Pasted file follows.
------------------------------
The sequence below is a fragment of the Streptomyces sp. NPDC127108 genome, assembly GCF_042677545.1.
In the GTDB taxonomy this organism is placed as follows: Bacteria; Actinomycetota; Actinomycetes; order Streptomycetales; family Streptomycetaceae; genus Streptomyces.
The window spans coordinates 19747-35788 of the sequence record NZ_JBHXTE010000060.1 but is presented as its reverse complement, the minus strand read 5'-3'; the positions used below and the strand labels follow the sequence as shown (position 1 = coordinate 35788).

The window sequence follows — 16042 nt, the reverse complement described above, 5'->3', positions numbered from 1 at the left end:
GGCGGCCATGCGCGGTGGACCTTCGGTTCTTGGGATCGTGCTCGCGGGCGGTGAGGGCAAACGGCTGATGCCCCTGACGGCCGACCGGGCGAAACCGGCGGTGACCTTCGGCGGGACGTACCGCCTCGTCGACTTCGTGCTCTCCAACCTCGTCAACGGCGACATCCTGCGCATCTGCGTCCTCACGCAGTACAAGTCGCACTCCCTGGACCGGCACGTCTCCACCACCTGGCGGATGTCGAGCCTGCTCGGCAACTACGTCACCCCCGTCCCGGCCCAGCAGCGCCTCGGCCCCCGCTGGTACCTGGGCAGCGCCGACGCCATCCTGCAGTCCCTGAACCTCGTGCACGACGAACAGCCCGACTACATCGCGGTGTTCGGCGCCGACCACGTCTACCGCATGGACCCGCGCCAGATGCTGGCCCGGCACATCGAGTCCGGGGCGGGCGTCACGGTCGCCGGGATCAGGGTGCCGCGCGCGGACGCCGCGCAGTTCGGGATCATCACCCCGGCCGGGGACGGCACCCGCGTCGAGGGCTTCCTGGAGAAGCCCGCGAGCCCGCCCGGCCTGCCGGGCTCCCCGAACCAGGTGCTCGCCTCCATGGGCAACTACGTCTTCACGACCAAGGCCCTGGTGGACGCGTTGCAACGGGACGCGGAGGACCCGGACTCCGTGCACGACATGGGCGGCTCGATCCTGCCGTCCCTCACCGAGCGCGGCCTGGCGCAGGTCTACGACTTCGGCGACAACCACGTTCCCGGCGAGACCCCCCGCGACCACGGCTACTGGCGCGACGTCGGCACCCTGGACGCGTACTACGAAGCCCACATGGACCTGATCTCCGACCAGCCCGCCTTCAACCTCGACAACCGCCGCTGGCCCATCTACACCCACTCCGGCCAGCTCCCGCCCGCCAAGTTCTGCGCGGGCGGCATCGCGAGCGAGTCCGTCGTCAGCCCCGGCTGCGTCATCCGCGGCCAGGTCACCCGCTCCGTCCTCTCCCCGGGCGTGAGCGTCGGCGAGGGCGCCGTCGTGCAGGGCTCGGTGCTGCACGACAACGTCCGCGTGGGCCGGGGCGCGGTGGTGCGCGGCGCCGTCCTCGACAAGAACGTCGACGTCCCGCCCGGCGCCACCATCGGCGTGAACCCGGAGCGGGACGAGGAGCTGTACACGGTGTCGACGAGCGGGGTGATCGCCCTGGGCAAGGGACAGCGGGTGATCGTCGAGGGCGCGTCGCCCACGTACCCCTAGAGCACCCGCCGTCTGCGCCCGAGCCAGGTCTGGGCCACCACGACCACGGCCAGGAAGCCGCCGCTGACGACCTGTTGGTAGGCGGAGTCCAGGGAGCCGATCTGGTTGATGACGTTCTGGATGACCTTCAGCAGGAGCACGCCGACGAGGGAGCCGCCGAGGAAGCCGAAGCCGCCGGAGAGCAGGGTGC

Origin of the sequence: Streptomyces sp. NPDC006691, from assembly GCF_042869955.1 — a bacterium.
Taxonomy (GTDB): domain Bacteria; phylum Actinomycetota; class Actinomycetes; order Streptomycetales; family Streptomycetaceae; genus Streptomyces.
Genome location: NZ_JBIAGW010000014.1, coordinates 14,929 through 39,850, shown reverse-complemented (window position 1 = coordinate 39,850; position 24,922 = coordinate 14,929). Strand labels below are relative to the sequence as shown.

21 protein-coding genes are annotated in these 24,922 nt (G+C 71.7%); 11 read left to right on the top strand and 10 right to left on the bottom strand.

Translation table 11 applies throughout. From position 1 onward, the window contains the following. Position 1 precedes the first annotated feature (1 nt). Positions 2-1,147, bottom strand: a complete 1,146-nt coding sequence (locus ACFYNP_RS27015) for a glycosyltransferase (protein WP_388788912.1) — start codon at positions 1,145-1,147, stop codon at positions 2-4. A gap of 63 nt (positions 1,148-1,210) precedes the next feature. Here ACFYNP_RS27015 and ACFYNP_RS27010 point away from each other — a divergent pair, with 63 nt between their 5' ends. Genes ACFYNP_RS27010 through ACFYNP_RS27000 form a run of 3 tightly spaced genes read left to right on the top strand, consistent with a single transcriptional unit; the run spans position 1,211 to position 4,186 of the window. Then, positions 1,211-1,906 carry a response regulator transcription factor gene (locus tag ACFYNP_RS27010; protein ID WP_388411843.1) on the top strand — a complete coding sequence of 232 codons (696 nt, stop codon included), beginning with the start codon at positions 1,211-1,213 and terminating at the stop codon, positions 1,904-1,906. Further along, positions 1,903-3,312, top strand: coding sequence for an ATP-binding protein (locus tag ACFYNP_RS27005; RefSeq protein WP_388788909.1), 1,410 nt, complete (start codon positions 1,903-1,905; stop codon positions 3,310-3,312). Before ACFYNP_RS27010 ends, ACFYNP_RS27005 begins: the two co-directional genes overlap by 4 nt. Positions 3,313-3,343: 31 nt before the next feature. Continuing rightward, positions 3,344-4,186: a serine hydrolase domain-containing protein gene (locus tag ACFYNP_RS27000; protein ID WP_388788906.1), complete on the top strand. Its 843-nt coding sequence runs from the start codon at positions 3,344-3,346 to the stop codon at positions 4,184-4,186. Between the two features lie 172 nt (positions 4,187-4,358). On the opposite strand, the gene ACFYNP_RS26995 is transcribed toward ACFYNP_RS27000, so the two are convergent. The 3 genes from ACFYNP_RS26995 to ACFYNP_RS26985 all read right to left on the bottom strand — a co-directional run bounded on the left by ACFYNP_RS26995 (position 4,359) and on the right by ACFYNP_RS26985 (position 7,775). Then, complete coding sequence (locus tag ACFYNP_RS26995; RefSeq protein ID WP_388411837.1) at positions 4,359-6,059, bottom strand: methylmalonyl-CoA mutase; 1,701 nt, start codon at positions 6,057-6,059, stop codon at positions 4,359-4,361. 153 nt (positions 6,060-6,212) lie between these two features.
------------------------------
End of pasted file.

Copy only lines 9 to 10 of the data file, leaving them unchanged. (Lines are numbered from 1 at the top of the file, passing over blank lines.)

21 protein-coding genes are annotated in these 24,922 nt (G+C 71.7%); 11 read left to right on the top strand and 10 right to left on the bottom strand.

Translation table 11 applies throughout. From position 1 onward, the window contains the following. Position 1 precedes the first annotated feature (1 nt). Positions 2-1,147, bottom strand: a complete 1,146-nt coding sequence (locus ACFYNP_RS27015) for a glycosyltransferase (protein WP_388788912.1) — start codon at positions 1,145-1,147, stop codon at positions 2-4. A gap of 63 nt (positions 1,148-1,210) precedes the next feature. Here ACFYNP_RS27015 and ACFYNP_RS27010 point away from each other — a divergent pair, with 63 nt between their 5' ends. Genes ACFYNP_RS27010 through ACFYNP_RS27000 form a run of 3 tightly spaced genes read left to right on the top strand, consistent with a single transcriptional unit; the run spans position 1,211 to position 4,186 of the window. Then, positions 1,211-1,906 carry a response regulator transcription factor gene (locus tag ACFYNP_RS27010; protein ID WP_388411843.1) on the top strand — a complete coding sequence of 232 codons (696 nt, stop codon included), beginning with the start codon at positions 1,211-1,213 and terminating at the stop codon, positions 1,904-1,906. Further along, positions 1,903-3,312, top strand: coding sequence for an ATP-binding protein (locus tag ACFYNP_RS27005; RefSeq protein WP_388788909.1), 1,410 nt, complete (start codon positions 1,903-1,905; stop codon positions 3,310-3,312). Before ACFYNP_RS27010 ends, ACFYNP_RS27005 begins: the two co-directional genes overlap by 4 nt. Positions 3,313-3,343: 31 nt before the next feature. Continuing rightward, positions 3,344-4,186: a serine hydrolase domain-containing protein gene (locus tag ACFYNP_RS27000; protein ID WP_388788906.1), complete on the top strand. Its 843-nt coding sequence runs from the start codon at positions 3,344-3,346 to the stop codon at positions 4,184-4,186. Between the two features lie 172 nt (positions 4,187-4,358). On the opposite strand, the gene ACFYNP_RS26995 is transcribed toward ACFYNP_RS27000, so the two are convergent. The 3 genes from ACFYNP_RS26995 to ACFYNP_RS26985 all read right to left on the bottom strand — a co-directional run bounded on the left by ACFYNP_RS26995 (position 4,359) and on the right by ACFYNP_RS26985 (position 7,775). Then, complete coding sequence (locus tag ACFYNP_RS26995; RefSeq protein ID WP_388411837.1) at positions 4,359-6,059, bottom strand: methylmalonyl-CoA mutase; 1,701 nt, start codon at positions 6,057-6,059, stop codon at positions 4,359-4,361. 153 nt (positions 6,060-6,212) lie between these two features.